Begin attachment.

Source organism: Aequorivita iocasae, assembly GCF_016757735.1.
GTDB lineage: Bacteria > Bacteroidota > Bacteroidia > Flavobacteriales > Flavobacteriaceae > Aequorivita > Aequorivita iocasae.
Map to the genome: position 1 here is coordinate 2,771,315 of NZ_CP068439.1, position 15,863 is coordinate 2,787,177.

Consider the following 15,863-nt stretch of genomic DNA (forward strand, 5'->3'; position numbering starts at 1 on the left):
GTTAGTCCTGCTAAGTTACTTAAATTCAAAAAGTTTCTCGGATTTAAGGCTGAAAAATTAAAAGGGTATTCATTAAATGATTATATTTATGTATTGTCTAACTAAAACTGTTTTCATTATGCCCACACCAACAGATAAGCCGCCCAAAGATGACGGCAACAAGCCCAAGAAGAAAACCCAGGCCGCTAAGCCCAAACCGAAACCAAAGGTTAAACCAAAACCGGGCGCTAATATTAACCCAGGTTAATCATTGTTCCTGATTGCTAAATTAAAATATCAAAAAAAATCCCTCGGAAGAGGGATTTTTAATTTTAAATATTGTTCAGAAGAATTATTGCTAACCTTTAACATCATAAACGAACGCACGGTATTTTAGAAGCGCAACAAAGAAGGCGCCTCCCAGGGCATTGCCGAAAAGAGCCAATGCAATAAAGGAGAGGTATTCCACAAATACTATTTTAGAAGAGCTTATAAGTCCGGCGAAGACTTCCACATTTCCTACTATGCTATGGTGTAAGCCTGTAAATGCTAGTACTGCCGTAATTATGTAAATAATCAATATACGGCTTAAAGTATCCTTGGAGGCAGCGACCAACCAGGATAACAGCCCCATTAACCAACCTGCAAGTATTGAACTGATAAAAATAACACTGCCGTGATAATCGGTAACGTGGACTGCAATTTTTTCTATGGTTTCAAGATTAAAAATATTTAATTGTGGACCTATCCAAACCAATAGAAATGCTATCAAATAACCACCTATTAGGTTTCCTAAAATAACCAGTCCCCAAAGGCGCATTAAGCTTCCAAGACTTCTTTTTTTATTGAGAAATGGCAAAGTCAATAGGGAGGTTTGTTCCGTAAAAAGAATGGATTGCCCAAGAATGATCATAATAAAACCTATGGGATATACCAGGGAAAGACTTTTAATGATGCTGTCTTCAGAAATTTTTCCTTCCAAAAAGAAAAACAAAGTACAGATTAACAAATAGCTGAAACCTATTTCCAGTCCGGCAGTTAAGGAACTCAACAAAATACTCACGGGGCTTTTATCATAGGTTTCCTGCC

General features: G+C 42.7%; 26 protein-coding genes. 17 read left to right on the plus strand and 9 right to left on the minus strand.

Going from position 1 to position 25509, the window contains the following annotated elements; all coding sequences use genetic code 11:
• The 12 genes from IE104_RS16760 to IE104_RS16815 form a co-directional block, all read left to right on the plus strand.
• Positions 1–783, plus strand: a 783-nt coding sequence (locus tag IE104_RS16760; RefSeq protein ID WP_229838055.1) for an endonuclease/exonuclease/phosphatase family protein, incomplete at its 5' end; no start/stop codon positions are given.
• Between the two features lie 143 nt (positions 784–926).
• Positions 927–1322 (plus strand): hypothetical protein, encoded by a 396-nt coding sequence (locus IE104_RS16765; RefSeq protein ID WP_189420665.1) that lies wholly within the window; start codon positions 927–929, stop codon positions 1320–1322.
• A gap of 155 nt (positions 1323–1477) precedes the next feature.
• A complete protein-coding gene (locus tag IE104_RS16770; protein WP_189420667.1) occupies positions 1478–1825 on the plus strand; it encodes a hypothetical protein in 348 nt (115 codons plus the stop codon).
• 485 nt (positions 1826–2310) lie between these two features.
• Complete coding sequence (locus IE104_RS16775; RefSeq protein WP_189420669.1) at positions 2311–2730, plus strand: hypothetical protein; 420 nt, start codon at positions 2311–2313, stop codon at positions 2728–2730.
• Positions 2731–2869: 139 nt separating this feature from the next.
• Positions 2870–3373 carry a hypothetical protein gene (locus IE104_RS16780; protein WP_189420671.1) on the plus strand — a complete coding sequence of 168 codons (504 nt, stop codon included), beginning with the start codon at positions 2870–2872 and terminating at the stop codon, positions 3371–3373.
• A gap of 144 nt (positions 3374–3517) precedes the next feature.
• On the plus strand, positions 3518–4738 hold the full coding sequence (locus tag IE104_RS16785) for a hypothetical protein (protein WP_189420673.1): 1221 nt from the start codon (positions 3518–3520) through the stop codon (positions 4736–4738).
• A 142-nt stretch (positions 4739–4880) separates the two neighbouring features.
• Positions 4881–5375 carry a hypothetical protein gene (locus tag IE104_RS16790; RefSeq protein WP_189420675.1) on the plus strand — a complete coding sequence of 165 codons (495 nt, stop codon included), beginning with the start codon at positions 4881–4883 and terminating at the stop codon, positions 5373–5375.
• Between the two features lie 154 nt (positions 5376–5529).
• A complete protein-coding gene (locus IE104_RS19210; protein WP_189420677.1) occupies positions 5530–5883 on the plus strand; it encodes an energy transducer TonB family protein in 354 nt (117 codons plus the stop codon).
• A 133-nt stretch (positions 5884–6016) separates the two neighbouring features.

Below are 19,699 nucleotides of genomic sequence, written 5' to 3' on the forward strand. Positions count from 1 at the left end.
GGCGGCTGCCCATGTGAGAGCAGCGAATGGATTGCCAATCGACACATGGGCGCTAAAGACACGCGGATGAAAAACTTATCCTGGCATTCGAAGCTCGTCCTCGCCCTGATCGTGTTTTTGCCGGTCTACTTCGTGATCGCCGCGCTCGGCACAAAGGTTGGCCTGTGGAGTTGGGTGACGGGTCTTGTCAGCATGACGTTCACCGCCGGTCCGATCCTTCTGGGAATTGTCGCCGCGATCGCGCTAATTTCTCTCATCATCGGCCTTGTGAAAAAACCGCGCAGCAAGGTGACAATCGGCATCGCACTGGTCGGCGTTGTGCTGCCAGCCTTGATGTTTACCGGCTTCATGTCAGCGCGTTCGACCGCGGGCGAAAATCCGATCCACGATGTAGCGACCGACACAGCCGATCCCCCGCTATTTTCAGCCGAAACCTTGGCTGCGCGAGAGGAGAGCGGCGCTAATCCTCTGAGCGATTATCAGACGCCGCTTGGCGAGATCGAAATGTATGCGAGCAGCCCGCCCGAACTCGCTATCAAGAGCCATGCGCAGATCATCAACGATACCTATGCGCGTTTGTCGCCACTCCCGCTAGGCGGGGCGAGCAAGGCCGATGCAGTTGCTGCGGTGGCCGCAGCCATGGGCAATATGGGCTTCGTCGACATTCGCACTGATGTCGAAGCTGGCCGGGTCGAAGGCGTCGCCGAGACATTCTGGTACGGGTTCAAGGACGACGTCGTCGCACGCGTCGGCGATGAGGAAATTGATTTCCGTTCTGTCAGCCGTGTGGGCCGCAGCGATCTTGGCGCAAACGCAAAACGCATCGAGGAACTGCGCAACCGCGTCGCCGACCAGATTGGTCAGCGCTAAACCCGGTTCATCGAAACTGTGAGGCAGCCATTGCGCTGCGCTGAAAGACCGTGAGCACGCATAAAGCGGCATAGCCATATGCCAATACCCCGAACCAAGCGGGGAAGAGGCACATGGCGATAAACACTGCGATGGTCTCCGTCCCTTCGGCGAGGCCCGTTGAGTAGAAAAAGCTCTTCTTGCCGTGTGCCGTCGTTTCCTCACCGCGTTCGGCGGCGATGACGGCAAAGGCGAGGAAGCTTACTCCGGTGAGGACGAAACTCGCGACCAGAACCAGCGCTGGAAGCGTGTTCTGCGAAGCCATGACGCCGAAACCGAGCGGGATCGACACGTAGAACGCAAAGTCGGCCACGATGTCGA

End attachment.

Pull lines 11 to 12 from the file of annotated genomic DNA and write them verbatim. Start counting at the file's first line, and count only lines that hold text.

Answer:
• Positions 927–1322 (plus strand): hypothetical protein, encoded by a 396-nt coding sequence (locus IE104_RS16765; RefSeq protein ID WP_189420665.1) that lies wholly within the window; start codon positions 927–929, stop codon positions 1320–1322.
• A gap of 155 nt (positions 1323–1477) precedes the next feature.